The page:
Donald Rumsfeld, the two-time defense secretary and one-time presidential candidate whose reputation as a skilled bureaucrat and visionary of a modern U.S. military was unraveled by the long and costly Iraq war, died Tuesday. He was 88.
In a statement Wednesday, Rumsfeld’s family said he “was surrounded by family in his beloved Taos, New Mexico.”
President George W. Bush, under whom Rumsfeld served as Pentagon chief, hailed his “steady service as a wartime secretary of defense — a duty he carried out with strength, skill, and honor.”
Regarded by former colleagues as equally smart and combative, patriotic and politically cunning, Rumsfeld had a storied career in government under four presidents and nearly a quarter century in corporate America.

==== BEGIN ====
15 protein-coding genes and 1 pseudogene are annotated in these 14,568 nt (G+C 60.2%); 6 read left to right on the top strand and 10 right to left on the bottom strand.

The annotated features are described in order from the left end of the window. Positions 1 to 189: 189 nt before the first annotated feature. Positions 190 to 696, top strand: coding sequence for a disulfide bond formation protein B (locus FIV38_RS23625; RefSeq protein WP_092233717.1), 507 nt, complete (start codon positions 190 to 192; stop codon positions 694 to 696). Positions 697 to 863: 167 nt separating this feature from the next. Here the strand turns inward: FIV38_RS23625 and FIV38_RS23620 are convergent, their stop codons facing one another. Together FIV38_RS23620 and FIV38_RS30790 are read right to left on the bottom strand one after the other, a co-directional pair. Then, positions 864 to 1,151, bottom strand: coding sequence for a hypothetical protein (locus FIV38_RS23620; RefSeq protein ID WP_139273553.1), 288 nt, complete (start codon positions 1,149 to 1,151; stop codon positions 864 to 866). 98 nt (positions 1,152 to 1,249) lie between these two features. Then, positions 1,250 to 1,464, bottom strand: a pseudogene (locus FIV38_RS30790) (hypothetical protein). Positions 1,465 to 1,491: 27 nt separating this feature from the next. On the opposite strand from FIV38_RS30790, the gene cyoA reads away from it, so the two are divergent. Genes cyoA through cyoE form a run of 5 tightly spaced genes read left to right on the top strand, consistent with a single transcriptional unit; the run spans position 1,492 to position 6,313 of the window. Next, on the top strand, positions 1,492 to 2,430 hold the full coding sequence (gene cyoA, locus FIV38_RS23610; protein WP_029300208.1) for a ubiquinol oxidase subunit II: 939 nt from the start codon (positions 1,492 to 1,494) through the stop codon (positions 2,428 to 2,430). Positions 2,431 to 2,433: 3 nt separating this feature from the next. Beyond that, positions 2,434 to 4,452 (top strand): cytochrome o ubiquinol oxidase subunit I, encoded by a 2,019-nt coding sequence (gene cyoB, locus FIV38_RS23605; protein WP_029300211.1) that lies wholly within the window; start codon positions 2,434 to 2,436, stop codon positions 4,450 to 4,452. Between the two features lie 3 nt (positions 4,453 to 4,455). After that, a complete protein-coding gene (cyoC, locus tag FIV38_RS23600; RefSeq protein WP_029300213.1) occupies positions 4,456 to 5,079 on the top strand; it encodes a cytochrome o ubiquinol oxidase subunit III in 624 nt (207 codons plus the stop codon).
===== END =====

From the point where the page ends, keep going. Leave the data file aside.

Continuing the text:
After retiring in 2008 he headed the Rumsfeld Foundation to promote public service and to work with charities that provide services and support for military families and wounded veterans.
“Rummy,” as he was often called, was ambitious, witty, energetic, engaging and capable of great personal warmth. But he irritated many with his confrontational style. An accomplished wrestler in college, Rumsfeld relished verbal sparring and elevated it to an art form; a biting humor was a favorite weapon.